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Funny Girl (1968) Poster

(1968)

Trivia

The final musical number, "My Man", was filmed "live", to maximize Barbra Streisand's dramatic rendition, and because she hated lip-syncking.
Producer Ray Stark was Fanny Brice's son-in-law, and the baby, to whom Fanny gave birth, in reality, grew up to become Stark's wife.
Barbra Streisand was, at the time of the film's release, a voting member of AMPAS. When she found she was nominated, she, like any member nominated, voted for herself. If she hadn't, she wouldn't have tied with Katharine Hepburn for the year's Best Actress Oscar.
Columbia Pictures wanted to cast Shirley MacLaine as Fanny Brice. However, Producer Ray Stark, who also produced the Broadway show, and was Brice's son-in-law, insisted on Barbra Streisand repeating her Broadway role.
Barbra Streisand and Omar Sharif had an affair that lasted for the duration of the production. This would contribute to the end of her marriage to Elliott Gould. Director William Wyler, who knew about the affair, tried to channel their real-life chemistry into their performances.
During the "My Man" number, William Wyler had Omar Sharif stand behind a nearby curtain and talk to Barbra Streisand between takes. Their affair was ending as the shoot came to an end, and Wyler knew that Sharif's presence would have an effect on her performance.
Several co-stars publicly blasted Barbra Streisand and Director William Wyler for much of their scenes being cut in favor of focusing almost entirely on Streisand.
William Wyler was asked by a friend whether Barbra Streisand had been hard to work with. He replied, "No, not too hard, considering it was the first movie she ever directed."
The highest-grossing film of 1968.
The iconic logo for the film, an upside-down girl with roller skates, was created by illustrator Talivaldis Stubis.
The movie's line "Hello, gorgeous" was voted as the #81 movie quote by the American Film Institute (out of 100).
Originally a musical on Broadway (March 1964 to July 1967), based on the real-life story of Fanny Brice.
At the wrap party, William Wyler gave Barbra Streisand a director's megaphone in mock recognition of her devotion to every aspect of filmmaking, including directing. Streisand gave Wyler an eighteenth century gold watch inscribed "TO MAKE UP FOR LOST TIME."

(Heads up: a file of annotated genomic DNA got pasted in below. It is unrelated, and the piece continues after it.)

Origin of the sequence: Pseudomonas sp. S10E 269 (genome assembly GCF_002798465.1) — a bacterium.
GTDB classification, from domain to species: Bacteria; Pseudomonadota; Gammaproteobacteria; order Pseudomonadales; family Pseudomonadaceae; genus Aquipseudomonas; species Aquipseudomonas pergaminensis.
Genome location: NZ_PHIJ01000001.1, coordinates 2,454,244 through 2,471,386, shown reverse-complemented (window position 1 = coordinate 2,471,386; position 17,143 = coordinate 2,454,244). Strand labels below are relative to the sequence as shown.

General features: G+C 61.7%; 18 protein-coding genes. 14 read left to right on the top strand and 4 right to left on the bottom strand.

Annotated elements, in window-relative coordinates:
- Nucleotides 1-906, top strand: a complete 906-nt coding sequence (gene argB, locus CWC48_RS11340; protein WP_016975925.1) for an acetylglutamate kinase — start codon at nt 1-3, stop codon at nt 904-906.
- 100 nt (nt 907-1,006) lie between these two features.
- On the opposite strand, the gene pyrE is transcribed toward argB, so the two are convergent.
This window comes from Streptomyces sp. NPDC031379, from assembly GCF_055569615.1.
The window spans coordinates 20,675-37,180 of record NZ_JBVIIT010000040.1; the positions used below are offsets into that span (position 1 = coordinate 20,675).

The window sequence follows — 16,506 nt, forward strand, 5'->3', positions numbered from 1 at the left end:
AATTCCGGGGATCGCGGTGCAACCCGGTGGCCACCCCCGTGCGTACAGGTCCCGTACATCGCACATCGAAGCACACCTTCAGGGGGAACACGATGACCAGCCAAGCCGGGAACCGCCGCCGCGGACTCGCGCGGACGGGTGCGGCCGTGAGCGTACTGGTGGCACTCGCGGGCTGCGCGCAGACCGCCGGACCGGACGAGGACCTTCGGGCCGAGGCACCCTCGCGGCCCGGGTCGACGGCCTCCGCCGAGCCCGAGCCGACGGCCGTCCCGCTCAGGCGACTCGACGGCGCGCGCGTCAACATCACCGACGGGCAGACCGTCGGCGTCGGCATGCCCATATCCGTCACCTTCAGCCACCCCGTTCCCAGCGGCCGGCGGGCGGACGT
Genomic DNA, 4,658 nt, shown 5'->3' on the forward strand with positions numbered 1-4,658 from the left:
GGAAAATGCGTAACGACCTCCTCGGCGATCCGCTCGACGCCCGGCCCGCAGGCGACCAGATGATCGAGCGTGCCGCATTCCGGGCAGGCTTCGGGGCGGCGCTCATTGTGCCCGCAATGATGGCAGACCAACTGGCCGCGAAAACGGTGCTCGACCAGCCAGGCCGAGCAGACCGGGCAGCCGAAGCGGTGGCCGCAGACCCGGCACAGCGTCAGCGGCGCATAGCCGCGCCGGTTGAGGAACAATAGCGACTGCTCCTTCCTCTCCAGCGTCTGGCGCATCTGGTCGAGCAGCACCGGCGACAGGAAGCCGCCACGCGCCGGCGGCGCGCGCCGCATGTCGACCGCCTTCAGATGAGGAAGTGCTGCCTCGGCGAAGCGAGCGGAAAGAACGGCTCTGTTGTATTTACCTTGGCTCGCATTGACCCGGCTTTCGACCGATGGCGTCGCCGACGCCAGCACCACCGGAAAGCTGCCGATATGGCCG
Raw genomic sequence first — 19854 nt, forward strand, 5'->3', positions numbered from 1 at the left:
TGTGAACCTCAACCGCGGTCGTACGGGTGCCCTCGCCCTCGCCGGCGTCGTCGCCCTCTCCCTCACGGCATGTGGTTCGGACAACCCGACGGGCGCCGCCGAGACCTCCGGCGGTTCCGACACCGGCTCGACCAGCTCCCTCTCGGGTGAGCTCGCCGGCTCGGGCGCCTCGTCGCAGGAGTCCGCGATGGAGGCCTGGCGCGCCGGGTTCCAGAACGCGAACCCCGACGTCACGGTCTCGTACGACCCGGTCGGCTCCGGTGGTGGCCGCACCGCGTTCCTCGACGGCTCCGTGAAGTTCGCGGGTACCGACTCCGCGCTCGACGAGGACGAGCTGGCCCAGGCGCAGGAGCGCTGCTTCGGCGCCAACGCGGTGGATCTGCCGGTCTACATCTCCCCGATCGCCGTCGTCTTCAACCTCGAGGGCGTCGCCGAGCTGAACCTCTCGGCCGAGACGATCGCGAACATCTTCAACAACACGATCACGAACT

Feature debut of Barbra Streisand.
Frank Sinatra was seriously considered for the role of Nicky Arnstein. Barbra Streisand vetoed his casting, because while she respected his talent, she disliked him personally.
The original Broadway production of "Funny Girl" opened at the Winter Garden Theater on March 26, 1964, ran for 1,348 performances, and was nominated for the 1964 Tony Awards for the Best Musical and Score. Barbra Streisand and Kay Medford reprised their roles in this movie, and were nominated for Tony Awards.
"The Swan" was written especially for this movie. The original number, "Rat-a-Tat-Tat", was deemed too dated (though appropriate for the setting of the show). Fanny Brice did a similar act dressed in a similar costume complete with a huntsman carrying a bow and arrow in the movie Be Yourself! (1930).
William Wyler was hired to replace Sidney Lumet as director. Lumet left the picture over differences with Producer Ray Stark and Barbra Streisand. Wyler originally declined the offer, because he was deaf in one ear and said he couldn't do a musical, but reconsidered after meeting Streisand.
A publicity photo of Omar Sharif and Barbra Streisand kissing was released to the newspapers. With the emotions of the Six Day War still running high, the Egyptian press began a campaign to get Sharif's citizenship revoked over the kiss. The Egyptian headline read: "Omar Kisses Barbra, Egypt Angry." When asked to respond to the controversy, Streisand tried to make light of it. "Egypt angry!" she said. "You should hear what my Aunt Sarah said!"